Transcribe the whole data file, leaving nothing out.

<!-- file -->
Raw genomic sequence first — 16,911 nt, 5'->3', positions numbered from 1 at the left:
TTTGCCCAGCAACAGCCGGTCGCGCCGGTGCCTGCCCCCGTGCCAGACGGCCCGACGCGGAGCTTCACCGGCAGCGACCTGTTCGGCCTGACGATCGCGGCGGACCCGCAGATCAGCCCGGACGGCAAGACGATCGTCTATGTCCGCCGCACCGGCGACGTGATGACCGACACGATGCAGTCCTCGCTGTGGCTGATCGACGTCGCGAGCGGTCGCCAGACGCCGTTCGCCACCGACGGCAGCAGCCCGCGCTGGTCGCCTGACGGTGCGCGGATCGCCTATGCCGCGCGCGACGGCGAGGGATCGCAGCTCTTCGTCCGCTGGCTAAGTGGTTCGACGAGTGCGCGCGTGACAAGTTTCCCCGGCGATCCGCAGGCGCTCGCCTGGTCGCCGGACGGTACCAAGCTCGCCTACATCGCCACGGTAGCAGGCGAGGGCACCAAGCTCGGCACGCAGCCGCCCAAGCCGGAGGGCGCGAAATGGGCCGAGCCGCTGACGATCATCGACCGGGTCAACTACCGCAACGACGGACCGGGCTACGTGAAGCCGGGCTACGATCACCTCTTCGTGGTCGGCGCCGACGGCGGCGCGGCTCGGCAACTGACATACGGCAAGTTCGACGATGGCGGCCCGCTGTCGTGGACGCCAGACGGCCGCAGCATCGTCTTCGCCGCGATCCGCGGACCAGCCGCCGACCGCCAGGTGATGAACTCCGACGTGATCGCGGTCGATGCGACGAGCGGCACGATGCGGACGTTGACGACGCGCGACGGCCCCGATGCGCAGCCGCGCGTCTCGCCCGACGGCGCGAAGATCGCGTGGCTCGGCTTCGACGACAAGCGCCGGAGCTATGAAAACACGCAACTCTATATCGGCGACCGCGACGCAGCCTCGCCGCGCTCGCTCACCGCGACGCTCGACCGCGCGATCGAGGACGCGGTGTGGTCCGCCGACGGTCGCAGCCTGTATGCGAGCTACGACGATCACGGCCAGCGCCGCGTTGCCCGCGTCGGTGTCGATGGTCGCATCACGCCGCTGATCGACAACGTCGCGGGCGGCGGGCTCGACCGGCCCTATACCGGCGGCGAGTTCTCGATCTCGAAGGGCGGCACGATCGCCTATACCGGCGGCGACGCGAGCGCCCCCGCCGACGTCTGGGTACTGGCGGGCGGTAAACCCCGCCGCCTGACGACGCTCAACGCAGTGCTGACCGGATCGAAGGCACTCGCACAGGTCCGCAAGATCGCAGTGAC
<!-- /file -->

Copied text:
Raw genomic sequence first — 16,911 nt, 5'->3', positions numbered from 1 at the left:
TTTGCCCAGCAACAGCCGGTCGCGCCGGTGCCTGCCCCCGTGCCAGACGGCCCGACGCGGAGCTTCACCGGCAGCGACCTGTTCGGCCTGACGATCGCGGCGGACCCGCAGATCAGCCCGGACGGCAAGACGATCGTCTATGTCCGCCGCACCGGCGACGTGATGACCGACACGATGCAGTCCTCGCTGTGGCTGATCGACGTCGCGAGCGGTCGCCAGACGCCGTTCGCCACCGACGGCAGCAGCCCGCGCTGGTCGCCTGACGGTGCGCGGATCGCCTATGCCGCGCGCGACGGCGAGGGATCGCAGCTCTTCGTCCGCTGGCTAAGTGGTTCGACGAGTGCGCGCGTGACAAGTTTCCCCGGCGATCCGCAGGCGCTCGCCTGGTCGCCGGACGGTACCAAGCTCGCCTACATCGCCACGGTAGCAGGCGAGGGCACCAAGCTCGGCACGCAGCCGCCCAAGCCGGAGGGCGCGAAATGGGCCGAGCCGCTGACGATCATCGACCGGGTCAACTACCGCAACGACGGACCGGGCTACGTGAAGCCGGGCTACGATCACCTCTTCGTGGTCGGCGCCGACGGCGGCGCGGCTCGGCAACTGACATACGGCAAGTTCGACGATGGCGGCCCGCTGTCGTGGACGCCAGACGGCCGCAGCATCGTCTTCGCCGCGATCCGCGGACCAGCCGCCGACCGCCAGGTGATGAACTCCGACGTGATCGCGGTCGATGCGACGAGCGGCACGATGCGGACGTTGACGACGCGCGACGGCCCCGATGCGCAGCCGCGCGTCTCGCCCGACGGCGCGAAGATCGCGTGGCTCGGCTTCGACGACAAGCGCCGGAGCTATGAAAACACGCAACTCTATATCGGCGACCGCGACGCAGCCTCGCCGCGCTCGCTCACCGCGACGCTCGACCGCGCGATCGAGGACGCGGTGTGGTCCGCCGACGGTCGCAGCCTGTATGCGAGCTACGACGATCACGGCCAGCGCCGCGTTGCCCGCGTCGGTGTCGATGGTCGCATCACGCCGCTGATCGACAACGTCGCGGGCGGCGGGCTCGACCGGCCCTATACCGGCGGCGAGTTCTCGATCTCGAAGGGCGGCACGATCGCCTATACCGGCGGCGACGCGAGCGCCCCCGCCGACGTCTGGGTACTGGCGGGCGGTAAACCCCGCCGCCTGACGACGCTCAACGCAGTGCTGACCGGATCGAAGGCACTCGCACAGGTCCGCAAGATCGCAGTGAC